So, full disclosure. Anvil has some grand ambitions: nothing short of the total realignment of scholarly publishing with the social, cultural, and professional needs of the wider digital humanities community. It’s a tall order, and one we fully recognize as still existing within the realm of the aspirational—especially for what is, at least for now, a compact operation.
We’ve already had some fruitful public conversations about the larger changes we’d like to see in the culture of the academic press. Chief among these is promoting the uptake of web-born DH projects as legitimate scholarship within traditional humanities departments. And I’d point out here that despite the occasional appearance of a sneer at the printed monograph, what we’re really hoping for is the chance to merge the narrative and interpretive capacity of good books with the interactive potential of equally good born-digital scholarship. In other words, it’s a relationship that is not about one-upmanship but productive hybridity, in terms of content, form, and, ultimately, professional and cultural cachet.
While our hopes for humanities publishing are admittedly big, we’re still very much committed to procedural and incremental thinking about scholarly communication reform within the humanities.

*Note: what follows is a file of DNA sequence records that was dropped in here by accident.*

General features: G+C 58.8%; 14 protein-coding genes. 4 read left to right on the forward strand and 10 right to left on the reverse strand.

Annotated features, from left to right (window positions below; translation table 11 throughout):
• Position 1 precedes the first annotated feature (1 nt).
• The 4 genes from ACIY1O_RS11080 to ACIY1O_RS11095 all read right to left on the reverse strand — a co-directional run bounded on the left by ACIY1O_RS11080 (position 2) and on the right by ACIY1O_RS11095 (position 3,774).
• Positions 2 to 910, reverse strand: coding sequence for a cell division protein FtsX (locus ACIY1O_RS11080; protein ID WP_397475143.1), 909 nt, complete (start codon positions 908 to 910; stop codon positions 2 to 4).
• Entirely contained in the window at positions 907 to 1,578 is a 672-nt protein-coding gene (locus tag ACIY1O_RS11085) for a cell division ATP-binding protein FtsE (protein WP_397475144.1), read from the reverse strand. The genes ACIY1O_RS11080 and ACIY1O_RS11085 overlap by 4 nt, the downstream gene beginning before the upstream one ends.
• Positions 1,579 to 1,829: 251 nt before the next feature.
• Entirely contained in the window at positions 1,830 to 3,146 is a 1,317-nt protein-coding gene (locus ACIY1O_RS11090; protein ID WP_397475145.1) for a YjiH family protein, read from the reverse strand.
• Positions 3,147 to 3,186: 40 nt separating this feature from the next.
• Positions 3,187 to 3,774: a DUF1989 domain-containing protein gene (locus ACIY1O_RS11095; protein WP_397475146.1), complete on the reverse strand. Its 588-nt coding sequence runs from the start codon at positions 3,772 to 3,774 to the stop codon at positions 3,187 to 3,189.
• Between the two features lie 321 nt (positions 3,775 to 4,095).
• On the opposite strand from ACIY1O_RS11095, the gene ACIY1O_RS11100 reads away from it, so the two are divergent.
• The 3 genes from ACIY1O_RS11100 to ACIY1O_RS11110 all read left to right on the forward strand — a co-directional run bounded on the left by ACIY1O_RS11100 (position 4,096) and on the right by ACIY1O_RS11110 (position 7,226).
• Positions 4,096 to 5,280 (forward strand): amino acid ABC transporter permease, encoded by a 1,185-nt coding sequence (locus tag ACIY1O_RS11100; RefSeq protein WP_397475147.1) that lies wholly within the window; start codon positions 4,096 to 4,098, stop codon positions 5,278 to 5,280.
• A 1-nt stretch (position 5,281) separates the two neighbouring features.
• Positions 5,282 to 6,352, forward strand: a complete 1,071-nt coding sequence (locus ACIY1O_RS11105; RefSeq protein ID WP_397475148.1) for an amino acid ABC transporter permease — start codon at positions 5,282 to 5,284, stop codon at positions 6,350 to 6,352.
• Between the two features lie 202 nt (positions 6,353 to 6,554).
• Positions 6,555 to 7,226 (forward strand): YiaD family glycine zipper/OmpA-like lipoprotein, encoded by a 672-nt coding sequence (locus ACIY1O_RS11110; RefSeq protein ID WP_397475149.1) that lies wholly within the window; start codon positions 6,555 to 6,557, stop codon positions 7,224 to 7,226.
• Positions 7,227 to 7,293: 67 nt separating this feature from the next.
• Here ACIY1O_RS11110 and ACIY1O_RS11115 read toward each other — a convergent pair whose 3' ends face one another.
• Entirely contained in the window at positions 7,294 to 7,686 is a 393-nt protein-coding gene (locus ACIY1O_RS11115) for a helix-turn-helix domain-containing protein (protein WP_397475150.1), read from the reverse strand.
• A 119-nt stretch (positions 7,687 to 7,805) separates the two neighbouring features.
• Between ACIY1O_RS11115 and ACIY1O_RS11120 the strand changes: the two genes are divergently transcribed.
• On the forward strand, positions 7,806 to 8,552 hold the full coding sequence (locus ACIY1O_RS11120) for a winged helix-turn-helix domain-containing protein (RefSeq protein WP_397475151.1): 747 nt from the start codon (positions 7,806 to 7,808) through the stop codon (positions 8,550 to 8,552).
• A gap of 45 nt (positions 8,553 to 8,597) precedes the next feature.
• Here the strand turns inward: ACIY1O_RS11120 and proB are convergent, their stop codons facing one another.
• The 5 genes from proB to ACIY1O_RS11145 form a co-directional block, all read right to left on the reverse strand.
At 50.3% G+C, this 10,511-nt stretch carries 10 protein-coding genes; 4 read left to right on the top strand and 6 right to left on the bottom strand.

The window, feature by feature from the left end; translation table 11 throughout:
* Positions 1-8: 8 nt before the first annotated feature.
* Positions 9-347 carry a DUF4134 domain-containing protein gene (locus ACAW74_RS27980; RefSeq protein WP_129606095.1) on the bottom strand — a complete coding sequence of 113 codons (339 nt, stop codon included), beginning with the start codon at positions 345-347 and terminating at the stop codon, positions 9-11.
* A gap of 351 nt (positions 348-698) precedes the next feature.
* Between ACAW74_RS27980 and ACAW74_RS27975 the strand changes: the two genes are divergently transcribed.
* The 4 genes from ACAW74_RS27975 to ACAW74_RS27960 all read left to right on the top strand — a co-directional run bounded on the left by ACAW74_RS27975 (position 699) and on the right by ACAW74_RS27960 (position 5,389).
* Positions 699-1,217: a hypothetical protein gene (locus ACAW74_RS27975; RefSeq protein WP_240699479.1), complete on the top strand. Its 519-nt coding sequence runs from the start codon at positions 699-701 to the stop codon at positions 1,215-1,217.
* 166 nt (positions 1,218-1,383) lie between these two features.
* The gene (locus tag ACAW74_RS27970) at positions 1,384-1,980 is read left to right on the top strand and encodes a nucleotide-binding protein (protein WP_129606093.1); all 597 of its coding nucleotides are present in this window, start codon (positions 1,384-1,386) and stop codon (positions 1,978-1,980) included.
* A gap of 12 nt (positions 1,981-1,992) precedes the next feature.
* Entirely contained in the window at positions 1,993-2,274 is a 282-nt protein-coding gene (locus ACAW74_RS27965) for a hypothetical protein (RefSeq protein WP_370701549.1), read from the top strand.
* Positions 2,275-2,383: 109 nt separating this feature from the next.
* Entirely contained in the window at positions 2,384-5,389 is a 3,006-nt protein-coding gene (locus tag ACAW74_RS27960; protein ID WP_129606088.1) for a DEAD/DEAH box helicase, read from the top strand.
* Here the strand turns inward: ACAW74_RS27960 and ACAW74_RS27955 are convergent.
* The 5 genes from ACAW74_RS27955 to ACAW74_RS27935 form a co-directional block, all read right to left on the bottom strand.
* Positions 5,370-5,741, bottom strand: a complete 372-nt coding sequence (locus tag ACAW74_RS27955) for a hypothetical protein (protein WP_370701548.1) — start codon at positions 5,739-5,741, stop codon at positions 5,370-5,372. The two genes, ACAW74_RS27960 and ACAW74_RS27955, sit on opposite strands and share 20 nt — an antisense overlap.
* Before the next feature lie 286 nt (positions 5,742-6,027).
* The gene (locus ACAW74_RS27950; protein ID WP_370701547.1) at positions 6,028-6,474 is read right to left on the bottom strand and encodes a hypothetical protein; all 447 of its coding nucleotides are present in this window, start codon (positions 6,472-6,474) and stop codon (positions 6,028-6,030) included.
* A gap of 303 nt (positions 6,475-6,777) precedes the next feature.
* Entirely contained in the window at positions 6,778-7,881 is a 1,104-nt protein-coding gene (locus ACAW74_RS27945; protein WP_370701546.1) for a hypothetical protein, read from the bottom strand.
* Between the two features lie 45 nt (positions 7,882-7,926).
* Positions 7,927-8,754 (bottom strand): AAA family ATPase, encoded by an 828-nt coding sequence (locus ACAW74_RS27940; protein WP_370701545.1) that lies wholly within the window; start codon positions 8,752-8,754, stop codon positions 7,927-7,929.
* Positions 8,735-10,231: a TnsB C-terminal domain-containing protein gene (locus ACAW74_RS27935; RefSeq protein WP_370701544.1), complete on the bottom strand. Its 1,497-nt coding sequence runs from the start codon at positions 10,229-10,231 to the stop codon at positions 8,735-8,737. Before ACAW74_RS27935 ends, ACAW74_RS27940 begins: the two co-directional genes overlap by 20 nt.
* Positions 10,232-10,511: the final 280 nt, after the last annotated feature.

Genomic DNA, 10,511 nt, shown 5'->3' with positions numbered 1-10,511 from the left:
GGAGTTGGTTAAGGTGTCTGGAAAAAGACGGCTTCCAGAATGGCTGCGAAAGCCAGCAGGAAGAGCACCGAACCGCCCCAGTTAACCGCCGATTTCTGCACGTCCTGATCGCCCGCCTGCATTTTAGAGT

A legitimate synthesis of the traditional and the cutting-edge begins by borrowing a page from the tried and true practice of peer review. The gestalt takeaway at our recent board of directors meeting (which convened September 24th at Washington University in St. Louis) was this: right now, in the beginning stages of the Anvil Academic experiment, what we offer the DH community, and the institutions that house its members, is an editorial board that has the pan-academic clout to achieve crossover status for digital scholarship. We will begin marshaling the board to bring needed attention and authority to DH projects that still exist on the periphery of promotion and tenure requirements.
All well and good. The questions that remain–and that we’ll continue to tackle openly on this site–are what exactly “attention” and “authority” will mean and what projects will ultimately constitute Anvil’s core products. A compendium of DH reviews? A more refined series of evaluative guidelines for digital scholarship? Public conversations with scholarly societies, deans and provosts, and other administrative bodies within humanities higher-ed? Fully-realized and fully-vetted web-based projects sponsored in partnership with other institutional presses? The answer, of course, is yes to all of the above. But how we get there in the next six months, in the next year, in the next two years is still being mapped out.
Next week, I will outline our first goals in more detail: specifically, our plans to produce a series of digital scholarship reviews and our procedures for evaluation.
So, full disclosure to be continued….